Having snacked, supped and cappuccino-ed your way along the Tha Pae side of town you’ll probably be ready to hit the much quieter southside of Chiang Mai’s old city. Well, okay, it’s true you’ve got to ignore the four lanes of traffic, but the roadside action is much less in what’s more of a low-key commercial area than tourist hotspot. You’ll find a small market, Chiang Mai’s only city park and an eclectic mix of hardware stores, wedding dress outfitters and electrical goods outlets. Note you’d go here if you specifically wanted to buy a wedding dress or get a picture framed only — it’s certainly not a shopping area as such and no-one goes here to browse. The central grassy moat strip is particularly lush though and the east side has some spectacular mature trees.
Note the improvised shrine at the foot of the tree below. The larger trees are interspersed with flame trees and smaller flowering shrubs so this is an attractive stretch and you may even see a bit of bird-life, with luck.
Before we start our ramble, the inner, anti-clockwise, west heading side is Bumrung Buri Road and the exterior road is called Chong Lor. Bumrung is narrower — it gets down to one lane where it meets Chiang Mai Gate — while the opposite side of the moat is a much busier four-lane route leading off to the main Hang Dong highway, Airport Plaza, Chiang Mai’s largest shopping mall, and the international airport. (Check our Chiang Mai map here.)
As opposed to the other three sides of the old city wall, the southside includes two entrance gates: Prathu (gate) Chiang Mai at approximately the half way mark, and Prathu Saen Pung between that gate and the southwest corner. We’d recommend keeping to the inner side for this stroll where there’s more going on and less traffic, so heading up from the corner of Moonmuang Road the first sight of note you’ll hit, on your right, is the interesting Wat Sai Moon. Interesting since it’s Chiang Mai’s only Burmese temple (that’s Burmese not Shan). Now don’t expect Shwedagon — it’s not a classic of Burmese-style architecture — but constructed mostly of wood and painted bright scarlet it certainly stands out.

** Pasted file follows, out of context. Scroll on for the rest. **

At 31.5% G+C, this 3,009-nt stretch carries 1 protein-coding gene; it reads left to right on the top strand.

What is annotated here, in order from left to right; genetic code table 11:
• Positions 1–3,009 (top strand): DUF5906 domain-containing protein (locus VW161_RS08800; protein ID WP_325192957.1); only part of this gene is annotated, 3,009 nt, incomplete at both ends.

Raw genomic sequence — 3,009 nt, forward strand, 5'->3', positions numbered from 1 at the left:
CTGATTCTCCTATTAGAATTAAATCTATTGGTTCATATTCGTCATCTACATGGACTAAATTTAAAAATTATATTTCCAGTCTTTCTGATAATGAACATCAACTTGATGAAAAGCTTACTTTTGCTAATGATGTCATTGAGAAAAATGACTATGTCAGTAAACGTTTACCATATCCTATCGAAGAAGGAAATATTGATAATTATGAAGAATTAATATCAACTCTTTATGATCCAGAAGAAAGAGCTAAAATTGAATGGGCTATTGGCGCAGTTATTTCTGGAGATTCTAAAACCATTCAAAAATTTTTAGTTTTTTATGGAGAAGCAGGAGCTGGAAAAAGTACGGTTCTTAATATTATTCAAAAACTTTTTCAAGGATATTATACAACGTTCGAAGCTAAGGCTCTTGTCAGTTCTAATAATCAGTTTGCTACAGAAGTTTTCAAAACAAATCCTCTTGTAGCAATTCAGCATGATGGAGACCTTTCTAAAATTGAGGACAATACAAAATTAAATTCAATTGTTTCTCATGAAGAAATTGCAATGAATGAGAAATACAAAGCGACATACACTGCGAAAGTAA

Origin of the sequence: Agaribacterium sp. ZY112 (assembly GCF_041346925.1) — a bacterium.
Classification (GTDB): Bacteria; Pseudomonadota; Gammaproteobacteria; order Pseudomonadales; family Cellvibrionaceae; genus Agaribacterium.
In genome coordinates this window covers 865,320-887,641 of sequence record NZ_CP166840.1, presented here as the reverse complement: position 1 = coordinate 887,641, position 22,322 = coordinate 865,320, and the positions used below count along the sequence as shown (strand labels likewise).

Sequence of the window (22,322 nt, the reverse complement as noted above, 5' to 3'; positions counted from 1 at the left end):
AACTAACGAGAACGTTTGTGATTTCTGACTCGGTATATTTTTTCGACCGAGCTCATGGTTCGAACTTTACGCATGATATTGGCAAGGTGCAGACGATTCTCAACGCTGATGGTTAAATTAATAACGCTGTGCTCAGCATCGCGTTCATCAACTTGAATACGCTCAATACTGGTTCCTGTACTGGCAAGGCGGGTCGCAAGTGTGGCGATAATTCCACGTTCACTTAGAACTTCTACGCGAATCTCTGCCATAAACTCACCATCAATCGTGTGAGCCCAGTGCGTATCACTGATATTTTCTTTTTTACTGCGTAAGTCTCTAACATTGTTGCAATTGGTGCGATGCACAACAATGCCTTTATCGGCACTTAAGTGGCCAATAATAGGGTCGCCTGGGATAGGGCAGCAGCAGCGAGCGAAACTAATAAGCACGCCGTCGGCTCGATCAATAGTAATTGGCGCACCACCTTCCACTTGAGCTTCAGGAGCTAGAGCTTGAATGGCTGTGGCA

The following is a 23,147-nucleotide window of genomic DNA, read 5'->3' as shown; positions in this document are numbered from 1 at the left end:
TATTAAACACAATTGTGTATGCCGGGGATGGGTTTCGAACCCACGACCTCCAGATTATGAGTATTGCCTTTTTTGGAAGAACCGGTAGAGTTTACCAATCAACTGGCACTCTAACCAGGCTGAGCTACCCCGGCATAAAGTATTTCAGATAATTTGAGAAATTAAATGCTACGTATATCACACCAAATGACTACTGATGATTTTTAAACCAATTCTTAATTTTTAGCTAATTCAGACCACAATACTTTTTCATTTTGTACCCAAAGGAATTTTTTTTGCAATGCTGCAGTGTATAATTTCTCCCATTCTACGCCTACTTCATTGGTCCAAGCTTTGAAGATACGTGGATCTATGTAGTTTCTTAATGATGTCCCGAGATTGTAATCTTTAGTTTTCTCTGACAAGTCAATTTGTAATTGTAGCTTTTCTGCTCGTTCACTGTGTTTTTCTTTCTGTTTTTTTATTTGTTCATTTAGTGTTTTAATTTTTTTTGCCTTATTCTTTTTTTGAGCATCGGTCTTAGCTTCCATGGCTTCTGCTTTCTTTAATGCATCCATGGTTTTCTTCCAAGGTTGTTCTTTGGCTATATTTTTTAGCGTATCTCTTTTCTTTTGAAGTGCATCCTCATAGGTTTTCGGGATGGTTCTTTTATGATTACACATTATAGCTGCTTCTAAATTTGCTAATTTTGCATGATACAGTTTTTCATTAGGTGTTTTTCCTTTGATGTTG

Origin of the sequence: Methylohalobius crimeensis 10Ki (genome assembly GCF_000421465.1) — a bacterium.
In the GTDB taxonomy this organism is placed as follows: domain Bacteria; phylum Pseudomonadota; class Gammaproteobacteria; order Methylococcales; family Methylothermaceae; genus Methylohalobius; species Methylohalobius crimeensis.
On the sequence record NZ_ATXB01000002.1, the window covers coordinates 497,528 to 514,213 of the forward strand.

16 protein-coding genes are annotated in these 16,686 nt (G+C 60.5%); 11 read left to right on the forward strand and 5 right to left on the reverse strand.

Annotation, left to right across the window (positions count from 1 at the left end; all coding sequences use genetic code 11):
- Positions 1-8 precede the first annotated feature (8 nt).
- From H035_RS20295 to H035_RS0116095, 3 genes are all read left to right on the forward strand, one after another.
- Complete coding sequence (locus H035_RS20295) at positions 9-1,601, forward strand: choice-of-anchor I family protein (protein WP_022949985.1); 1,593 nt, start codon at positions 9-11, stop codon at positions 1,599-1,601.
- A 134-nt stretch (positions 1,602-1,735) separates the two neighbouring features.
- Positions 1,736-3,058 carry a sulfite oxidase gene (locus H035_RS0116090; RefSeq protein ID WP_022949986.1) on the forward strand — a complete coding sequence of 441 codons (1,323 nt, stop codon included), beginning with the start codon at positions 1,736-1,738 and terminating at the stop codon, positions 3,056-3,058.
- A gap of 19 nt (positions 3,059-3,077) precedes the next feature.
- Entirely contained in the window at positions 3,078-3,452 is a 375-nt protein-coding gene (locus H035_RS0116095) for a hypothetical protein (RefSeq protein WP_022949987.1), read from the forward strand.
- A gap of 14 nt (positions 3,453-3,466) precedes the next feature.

Next up is the Chiang Mai Gate, constructed in 1296 though restored on several occasions and formerly important as the start of the road leading to the neighbouring city of Lamphun — but these days home to both a smallish daytime market with a mixture of dry and wet goods (kind of a mini Worarot) and a smallish night food stall market (kind of a mini Chang Puak Gate market), which sets up late afternoon with a variety of cheap noodle, rice and drinks stalls.
Incidentally the yellow songthaews that depart from in front of the market head out to Hang Dong.
It’s a good little night market but during the day this side of the city suffers a distinct lack of eateries — at around this point though you’ll find a couple of good coffee shops on the far side if you can negotiate the four-lane highway. Also over on the far side, just before reaching the Gate, Wualai Road leads off southwest to the traditional silver-making quarter of the city. There’s not too much on show these days but there are still plenty of traditional old wooden buildings remaining and it is the setting for the excellent Saturday Walking Street Market.
A few more buildings of note in the central section are on your right: the Chiang Mai traditional medicine and massage centre where you’re welcome to pop in and on the right the rather abruptly contrasting Siam TV warehouse — a giant electrical goods, computer and camera shop which is one of the best options in town if you do want to pick up a new laptop, iPod, Canon or fridge, for example.
Continuing west note the interesting little chedi squeezed among the grocers and noodle shops on the southside near the corner of Thipanet Road — one that we omitted to feature in our earlier post on the lost chedis of Chiang Mai.
You’re now at the small but well preserved Sean Pung Gate.
From Saen Pung Gate, Thipavet Road leads off into south Chiang Mai and Samlan Road takes you into the central part of the old city towards Wat Phra Singh. The final stretch before you reach the southwest corner is notable for the large Chinese embassy on the right and the small but cute Suan Buak Hat park.
After that you’ve reached the southwest corner bastion and the junction with Arak Road, which continues round the west side and Mahidol Road leading off to the airport, Hang Dong and all points south.
By Mark Ord
Last updated on 12th October, 2013.